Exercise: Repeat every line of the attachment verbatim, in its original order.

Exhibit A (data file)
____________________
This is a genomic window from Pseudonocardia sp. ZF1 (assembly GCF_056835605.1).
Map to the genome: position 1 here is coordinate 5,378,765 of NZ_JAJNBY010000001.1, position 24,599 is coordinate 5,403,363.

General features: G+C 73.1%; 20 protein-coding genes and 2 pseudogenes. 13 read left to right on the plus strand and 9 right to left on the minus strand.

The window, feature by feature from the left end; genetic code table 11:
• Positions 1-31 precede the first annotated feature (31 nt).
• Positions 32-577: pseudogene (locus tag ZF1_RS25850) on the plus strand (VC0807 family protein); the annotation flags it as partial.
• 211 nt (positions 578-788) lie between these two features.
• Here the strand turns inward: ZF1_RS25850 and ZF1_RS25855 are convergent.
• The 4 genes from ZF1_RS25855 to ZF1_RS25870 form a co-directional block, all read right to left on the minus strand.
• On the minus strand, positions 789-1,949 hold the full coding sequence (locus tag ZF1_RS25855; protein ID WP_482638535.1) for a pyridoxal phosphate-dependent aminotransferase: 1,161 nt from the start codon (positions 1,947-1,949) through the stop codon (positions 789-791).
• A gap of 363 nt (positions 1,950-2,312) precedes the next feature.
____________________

This is a genomic window from Pseudonocardia sp. ZF1 (assembly GCF_056835605.1).
Map to the genome: position 1 here is coordinate 5,378,765 of NZ_JAJNBY010000001.1, position 24,599 is coordinate 5,403,363.

General features: G+C 73.1%; 20 protein-coding genes and 2 pseudogenes. 13 read left to right on the plus strand and 9 right to left on the minus strand.

The window, feature by feature from the left end; genetic code table 11:
• Positions 1-31 precede the first annotated feature (31 nt).
• Positions 32-577: pseudogene (locus tag ZF1_RS25850) on the plus strand (VC0807 family protein); the annotation flags it as partial.
• 211 nt (positions 578-788) lie between these two features.
• Here the strand turns inward: ZF1_RS25850 and ZF1_RS25855 are convergent.
• The 4 genes from ZF1_RS25855 to ZF1_RS25870 form a co-directional block, all read right to left on the minus strand.
• On the minus strand, positions 789-1,949 hold the full coding sequence (locus tag ZF1_RS25855; protein ID WP_482638535.1) for a pyridoxal phosphate-dependent aminotransferase: 1,161 nt from the start codon (positions 1,947-1,949) through the stop codon (positions 789-791).
• A gap of 363 nt (positions 1,950-2,312) precedes the next feature.